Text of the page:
The Impact of Death on Social Security Benefits

Samantha Miller

The death of a loved one is always difficult, and during such an emotional time, financial considerations may be far from your mind. However, depending on the circumstances, you may need to take certain steps regarding the Social Security benefits of the deceased person.

This guide will explain what happens to Social Security payments when someone dies, who may be eligible for survivor’s benefits, and how to notify the Social Security Administration.

Notifying Social Security of a Death

The first thing to do when someone who receives Social Security benefits passes away is to notify the Social Security Administration as soon as possible. This is usually handled by the funeral director, who will send in a Statement of Death.

However, if that doesn’t happen for some reason, you’ll need to call SSA directly at 1-800-772-1213 (TTY 1-800-325-0778). The notification cannot be done online.

When you call, you’ll need to provide the deceased person’s Social Security number. The executor of the estate can also contact the SSA to report a death. It’s crucial to notify the SSA quickly so benefit payments are suspended in a timely manner.

Suspension of Benefits After Death

Social Security benefits are paid in the month prior to a person’s death. Any payments issued for the month of a beneficiary’s passing or later months must be returned. According to Peggy Sherman, a certified financial planner, “Any benefit that’s paid after the month of the person’s death needs to be refunded.”

The SSA will automatically change any monthly benefits the deceased person was receiving to survivor’s benefits once the agency receives the official notice of death. The SSA may also be able to pay out a special one-time death benefit of $255 automatically.

Who Is Eligible for Survivor’s Benefits

If the deceased person worked long enough to qualify for Social Security benefits, their surviving family members may be able to receive survivor’s benefits based on their work record. Here are some of the eligible family members:

  • Widow or Widower: The surviving spouse of the deceased person may receive full survivor’s benefits if they have reached full retirement age (currently 66 or 67 depending on birth year). A widow or widower can receive reduced benefits as early as age 60.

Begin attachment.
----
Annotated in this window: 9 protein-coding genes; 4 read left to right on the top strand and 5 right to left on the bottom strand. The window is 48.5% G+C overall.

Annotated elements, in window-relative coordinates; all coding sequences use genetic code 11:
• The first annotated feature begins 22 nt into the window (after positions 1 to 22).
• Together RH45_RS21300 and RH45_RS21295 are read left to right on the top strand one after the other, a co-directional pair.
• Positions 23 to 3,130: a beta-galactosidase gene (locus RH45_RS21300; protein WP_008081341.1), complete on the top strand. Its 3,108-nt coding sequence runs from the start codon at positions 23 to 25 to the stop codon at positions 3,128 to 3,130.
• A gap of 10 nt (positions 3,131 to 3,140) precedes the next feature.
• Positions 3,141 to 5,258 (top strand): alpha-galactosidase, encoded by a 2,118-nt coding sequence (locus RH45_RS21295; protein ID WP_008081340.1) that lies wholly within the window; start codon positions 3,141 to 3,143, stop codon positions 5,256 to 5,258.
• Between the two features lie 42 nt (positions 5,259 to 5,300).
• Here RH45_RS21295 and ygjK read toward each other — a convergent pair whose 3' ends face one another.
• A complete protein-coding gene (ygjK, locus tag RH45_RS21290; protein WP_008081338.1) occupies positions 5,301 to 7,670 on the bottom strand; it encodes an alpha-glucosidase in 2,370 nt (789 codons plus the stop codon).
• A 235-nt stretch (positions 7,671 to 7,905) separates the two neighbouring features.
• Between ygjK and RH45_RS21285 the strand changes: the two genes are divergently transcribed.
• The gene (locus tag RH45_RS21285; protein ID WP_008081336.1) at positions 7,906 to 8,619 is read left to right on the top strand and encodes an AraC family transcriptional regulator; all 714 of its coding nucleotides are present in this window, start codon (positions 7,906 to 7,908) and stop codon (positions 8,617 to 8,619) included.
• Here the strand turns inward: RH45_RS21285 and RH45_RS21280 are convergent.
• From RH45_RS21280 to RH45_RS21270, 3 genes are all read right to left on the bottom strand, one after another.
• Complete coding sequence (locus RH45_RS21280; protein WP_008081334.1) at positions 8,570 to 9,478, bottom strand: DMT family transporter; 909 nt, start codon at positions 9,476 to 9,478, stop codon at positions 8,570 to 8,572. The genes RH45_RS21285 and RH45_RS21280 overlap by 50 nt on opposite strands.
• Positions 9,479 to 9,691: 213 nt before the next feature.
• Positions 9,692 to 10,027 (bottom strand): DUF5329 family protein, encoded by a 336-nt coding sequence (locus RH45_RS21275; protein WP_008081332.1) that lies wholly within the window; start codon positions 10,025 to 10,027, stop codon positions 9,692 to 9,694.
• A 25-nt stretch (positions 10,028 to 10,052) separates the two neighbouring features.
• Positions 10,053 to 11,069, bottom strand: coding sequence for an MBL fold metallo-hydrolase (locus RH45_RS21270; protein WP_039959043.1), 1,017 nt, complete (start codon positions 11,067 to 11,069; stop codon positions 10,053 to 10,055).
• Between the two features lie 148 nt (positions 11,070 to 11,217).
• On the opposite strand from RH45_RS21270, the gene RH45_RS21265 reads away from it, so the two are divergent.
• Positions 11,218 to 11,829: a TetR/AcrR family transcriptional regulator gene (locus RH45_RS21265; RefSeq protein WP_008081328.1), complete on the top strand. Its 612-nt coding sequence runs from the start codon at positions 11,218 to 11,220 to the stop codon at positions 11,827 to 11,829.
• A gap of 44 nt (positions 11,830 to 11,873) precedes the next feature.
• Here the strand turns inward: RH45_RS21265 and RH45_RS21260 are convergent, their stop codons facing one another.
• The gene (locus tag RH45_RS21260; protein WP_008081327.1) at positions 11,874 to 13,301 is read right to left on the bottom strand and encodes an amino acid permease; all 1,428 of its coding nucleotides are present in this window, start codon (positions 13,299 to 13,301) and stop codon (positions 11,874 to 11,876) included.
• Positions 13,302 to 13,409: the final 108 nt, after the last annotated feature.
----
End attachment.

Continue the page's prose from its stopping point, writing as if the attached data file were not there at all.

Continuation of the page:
• Minor Children: Unmarried children under the age of 18 (or under 19 if still enrolled in high school) are eligible for survivor’s benefits. Disabled children may qualify at any age if their disability began before age 22.
  • Dependent Parents: Surviving parents who were dependent on the deceased person for at least half of their financial support may be eligible for survivor’s benefits.

In some cases, a divorced spouse may qualify for survivor’s benefits based on an ex-spouse’s earnings if the marriage lasted at least 10 years. It’s also possible for a surviving spouse to receive survivor’s benefits even if they are already collecting Social Security on their own work record.

How Much Are Survivor’s Benefits?

The amount of survivor’s benefits paid out depends on a few factors, including the deceased person’s past income and when the survivor claims benefits. Here are some key points:

  • A widow or widower who claims benefits at full retirement age can receive 100% of the deceased spouse’s basic benefit amount.
  • A widow or widower who claims benefits at age 60 receives about 71% of the deceased spouse’s basic amount.
  • Minor children receive 75% of the deceased parent’s benefit per child.
  • Dependent parents receive 82% of the deceased child’s benefit amount.
  • Total benefits paid to a family are capped at varying percentages, between 150% to 180% of the deceased worker’s benefit amount.

Applying for Survivor’s Benefits

To receive survivor’s benefits, eligible family members must submit an application to SSA. The necessary forms can be obtained by calling SSA or visiting a local Social Security office.

You will need to provide the deceased family member’s Social Security number and proof of relationship, such as a marriage or birth certificate.

In some cases, SSA will automatically convert benefits and begin paying eligible survivors if they are already receiving benefits on the deceased person’s record. But it’s still a good idea to contact SSA to ensure the proper payment adjustments are made.

It’s always difficult coping with the loss of a spouse, parent or child. But hopefully understanding the rules around Social Security survivor’s benefits makes the financial aspects a little easier to navigate during such a trying time.

Reach out to Social Security by phone or in person to learn more about how survivor’s benefits work in your specific situation.

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Samantha Miller is a business and finance journalist with over 10 years of experience covering the latest news and trends shaping the corporate landscape. She began her career at The Wall Street Journal, where she reported on major companies and industry developments. Now, Samantha serve as a senior business writer for, profiling influential executives and providing in-depth analysis on business and financial topics.
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